Bangladesh`s apparel makers mulling innovative fashion, designs

BDApparelNews Desk
1 November 2018  

Photo Courtesy: Business 2 Community

Photo Courtesy: Business 2 Community

After a journey of four decades of business, the time has come for Bangladesh to be more innovative in fashion and design for sustainability of garment business in the era of fierce competition in global apparel business, exporters and buyers said yesterday, reports The Daily Star.

Also, Bangladesh's garment manufacturers need to try to change the brand image of the country and the image of the garment sector, as a brighter image of the country and the sector helps get better prices for apparel items, said KM Rezaul Hasanat, chairman and CEO of Viyellatex Group, a leading exporter.

Bangladesh also needs to improve the negotiation and marketing skills so that manufacturers can grab more of the market share while receiving higher prices from retailers and brands, he told a seminar on “Leveraging sustainable supply chain” at the Westin Dhaka hotel as a panel discussant.

British banking giant HSBC and the United Nations Development Programme (UNDP) jointly organised the seminar participated by textile producers, garment exporters, representatives from different retailers, brands and donor agencies and bankers.

Hasanat sought cooperation from development agencies to help Bangladesh brighten its image and that of the garment sector for the sustainability of the apparel business.


Shwapna Bhowmick, country manager of British retail giant Marks & Spencer, suggested garment manufacturers and exporters change the traditional marketing system and shorten lead-time to capture more market share in global apparel business.

Bhowmick, who is a Bangladesh-born country manager for the M&S, also called for improving the capacity of the country's premier Chattogram port as the volume of garment business is increasing.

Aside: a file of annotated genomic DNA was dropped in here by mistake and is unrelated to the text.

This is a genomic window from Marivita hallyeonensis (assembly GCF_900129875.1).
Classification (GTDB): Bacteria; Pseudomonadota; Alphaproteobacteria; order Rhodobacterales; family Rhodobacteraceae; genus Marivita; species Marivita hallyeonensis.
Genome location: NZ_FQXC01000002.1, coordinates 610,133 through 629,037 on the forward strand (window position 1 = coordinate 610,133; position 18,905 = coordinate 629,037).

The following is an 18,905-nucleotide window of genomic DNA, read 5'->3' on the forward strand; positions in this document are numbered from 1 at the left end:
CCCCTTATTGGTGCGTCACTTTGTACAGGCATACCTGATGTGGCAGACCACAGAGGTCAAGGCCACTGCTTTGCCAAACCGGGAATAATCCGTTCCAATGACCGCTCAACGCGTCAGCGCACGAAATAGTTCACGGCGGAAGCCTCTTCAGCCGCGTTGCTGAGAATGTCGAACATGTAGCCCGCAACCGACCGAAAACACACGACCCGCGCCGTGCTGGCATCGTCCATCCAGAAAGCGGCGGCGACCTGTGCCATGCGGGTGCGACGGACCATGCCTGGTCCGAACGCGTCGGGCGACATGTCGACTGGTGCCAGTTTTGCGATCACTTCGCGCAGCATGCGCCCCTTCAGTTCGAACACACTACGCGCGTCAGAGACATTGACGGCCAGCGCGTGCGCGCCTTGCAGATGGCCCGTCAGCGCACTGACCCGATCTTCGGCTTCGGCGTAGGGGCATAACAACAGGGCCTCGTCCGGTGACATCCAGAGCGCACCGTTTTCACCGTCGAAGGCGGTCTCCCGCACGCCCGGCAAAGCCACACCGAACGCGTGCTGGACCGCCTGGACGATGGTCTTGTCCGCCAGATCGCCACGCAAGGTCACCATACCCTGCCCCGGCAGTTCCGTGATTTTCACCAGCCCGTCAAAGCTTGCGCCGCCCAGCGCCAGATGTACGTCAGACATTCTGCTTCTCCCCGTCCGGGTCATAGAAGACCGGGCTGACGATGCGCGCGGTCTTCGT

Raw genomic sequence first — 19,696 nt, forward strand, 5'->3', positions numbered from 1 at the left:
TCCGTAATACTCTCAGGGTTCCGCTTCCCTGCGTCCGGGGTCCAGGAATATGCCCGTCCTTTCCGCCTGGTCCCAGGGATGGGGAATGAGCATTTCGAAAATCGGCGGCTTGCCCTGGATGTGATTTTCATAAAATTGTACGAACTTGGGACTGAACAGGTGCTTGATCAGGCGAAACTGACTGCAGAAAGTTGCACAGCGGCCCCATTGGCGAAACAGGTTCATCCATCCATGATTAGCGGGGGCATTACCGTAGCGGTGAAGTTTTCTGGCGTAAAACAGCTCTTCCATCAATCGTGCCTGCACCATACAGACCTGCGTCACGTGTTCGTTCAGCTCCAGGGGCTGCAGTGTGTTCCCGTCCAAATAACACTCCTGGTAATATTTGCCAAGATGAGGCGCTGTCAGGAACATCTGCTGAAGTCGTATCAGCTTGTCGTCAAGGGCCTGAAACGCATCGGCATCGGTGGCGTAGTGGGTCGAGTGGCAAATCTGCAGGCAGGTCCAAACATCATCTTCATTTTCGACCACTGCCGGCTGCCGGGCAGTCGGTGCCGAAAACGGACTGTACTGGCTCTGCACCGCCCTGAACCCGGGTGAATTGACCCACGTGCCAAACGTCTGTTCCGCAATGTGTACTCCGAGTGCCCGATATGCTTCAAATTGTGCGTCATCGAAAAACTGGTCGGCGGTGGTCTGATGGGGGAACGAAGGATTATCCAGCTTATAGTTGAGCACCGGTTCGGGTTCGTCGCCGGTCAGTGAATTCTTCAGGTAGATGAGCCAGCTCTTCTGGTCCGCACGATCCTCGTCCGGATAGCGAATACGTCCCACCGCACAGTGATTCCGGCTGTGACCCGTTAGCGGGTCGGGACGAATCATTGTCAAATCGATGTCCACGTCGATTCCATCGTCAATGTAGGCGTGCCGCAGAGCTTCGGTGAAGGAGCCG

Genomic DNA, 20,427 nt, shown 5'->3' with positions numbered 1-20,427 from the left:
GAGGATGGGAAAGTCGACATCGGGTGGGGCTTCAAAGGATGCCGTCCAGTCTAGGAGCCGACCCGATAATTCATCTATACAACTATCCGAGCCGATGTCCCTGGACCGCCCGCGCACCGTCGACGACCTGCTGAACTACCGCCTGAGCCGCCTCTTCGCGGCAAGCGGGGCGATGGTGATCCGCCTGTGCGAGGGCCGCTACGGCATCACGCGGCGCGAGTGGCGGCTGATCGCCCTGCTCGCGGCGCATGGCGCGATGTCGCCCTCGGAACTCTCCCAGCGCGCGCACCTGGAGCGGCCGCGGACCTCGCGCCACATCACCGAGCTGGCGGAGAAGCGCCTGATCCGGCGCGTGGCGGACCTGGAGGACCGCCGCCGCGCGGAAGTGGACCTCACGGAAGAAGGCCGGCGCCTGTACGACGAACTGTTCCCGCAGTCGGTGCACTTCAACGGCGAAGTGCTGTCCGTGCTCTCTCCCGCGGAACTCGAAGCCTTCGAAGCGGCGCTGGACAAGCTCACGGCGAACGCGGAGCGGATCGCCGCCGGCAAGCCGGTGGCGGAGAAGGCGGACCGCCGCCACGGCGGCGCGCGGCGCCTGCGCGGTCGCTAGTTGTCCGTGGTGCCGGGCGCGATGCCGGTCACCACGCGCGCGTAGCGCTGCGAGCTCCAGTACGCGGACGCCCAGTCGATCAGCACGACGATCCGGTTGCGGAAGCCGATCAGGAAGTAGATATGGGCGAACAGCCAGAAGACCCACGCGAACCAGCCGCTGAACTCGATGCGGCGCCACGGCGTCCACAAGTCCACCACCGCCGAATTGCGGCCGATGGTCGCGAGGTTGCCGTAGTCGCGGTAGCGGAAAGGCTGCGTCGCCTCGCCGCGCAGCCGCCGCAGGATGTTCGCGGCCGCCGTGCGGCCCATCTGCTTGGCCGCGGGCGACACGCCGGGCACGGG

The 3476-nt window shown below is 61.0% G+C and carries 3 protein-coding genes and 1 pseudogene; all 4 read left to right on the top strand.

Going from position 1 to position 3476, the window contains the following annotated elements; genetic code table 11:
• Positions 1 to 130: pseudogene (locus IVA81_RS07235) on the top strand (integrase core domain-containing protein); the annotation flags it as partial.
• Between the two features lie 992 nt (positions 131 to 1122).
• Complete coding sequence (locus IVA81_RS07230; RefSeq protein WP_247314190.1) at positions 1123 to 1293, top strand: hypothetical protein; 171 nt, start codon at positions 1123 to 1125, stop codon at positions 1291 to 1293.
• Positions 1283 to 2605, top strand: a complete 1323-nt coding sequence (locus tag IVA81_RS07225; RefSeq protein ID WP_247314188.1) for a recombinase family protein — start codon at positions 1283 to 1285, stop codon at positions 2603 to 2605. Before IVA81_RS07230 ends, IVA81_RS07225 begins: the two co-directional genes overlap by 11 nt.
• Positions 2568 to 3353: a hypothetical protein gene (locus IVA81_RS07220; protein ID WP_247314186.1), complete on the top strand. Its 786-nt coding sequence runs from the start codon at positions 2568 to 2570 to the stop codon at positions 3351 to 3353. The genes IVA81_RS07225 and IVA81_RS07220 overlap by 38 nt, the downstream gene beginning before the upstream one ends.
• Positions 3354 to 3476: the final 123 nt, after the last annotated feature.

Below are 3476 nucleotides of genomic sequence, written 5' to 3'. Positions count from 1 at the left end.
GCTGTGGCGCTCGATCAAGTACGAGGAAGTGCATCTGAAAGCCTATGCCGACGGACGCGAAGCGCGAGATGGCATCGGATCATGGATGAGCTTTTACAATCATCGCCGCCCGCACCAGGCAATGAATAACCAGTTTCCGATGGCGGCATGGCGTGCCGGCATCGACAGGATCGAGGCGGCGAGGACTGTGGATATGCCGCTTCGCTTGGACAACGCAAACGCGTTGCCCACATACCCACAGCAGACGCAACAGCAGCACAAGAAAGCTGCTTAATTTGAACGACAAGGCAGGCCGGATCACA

Local garment manufacturers also need to increase the production volume of the value-added garment items like suits for which retailers, brands and customers pay more, aiding the sustainability of the garment business, she said.

The government is developing 100 special economic zones across the country to attract more investment from both domestic and overseas investors, Md Abul Kalam Azad, principal coordinator for SDG Affairs at the Prime Minister's Office, said while addressing the seminar as the chief guest.

Moreover, the government has already allocated 500 acres of land at Mirsarai in Chattogram to garment manufacturers so that they could build factories there and another 500 acres have been set aside from where more allocation can be availed.

Calling for more investment in the potential agro-processed and pharmaceuticals sectors, Azad said the government has been planning to cultivate cotton—the basic raw material of finished garment products—in Africa to meet the growing demand for the white fibre.

Sustainability of the business mainly depends on the welfare of the employees, said Kutubuddin Ahmed, chairman of Envoy Group, another leading garment and textile producer. But at the same time good practices are required to protect the environment, he said.

Ahmed has launched a host of welfare package for his 2,800 employees at Envoy Textile, which has the world's first Platinum rated LEED (Leadership in Energy and Environment Design) certified green building at Bhaluka.

“At HSBC, our aim is to support the development of sustainable supply chains for our clients, which will help them to grow internationally,” said Francois de Maricourt, CEO of HSBC Bangladesh.

“As the second largest apparel exporter, Bangladesh should continue to drive the sustainable supply chain practices, given the expected impact of climate change.”

“Inclusive business models have the potential to sustainably serve everyone through mutual benefit, be they the smallest enterprises or multinational giants, when tied together in a shared supply chain,” said Sudipto Mukerjee, country director of UNDP Bangladesh.

Impact measurements can help identify supply chain gaps in policy, infrastructure and/or resource and creatively plug them to maximise social benefits and profits for everyone, he said.

Linda Germanis, project manager of UNDP Innovation Hub, gave the keynote presentation.

Rensje Teerink, head of the European Union delegation to Bangladesh; Matthew K Lobner, group general manager, head of international and head of strategy and planning for HSBC Asia Pacific, and Md Mahbub Ur Rahman, deputy CEO and country head for wholesale banking at HSBC Bangladesh, moderated the session.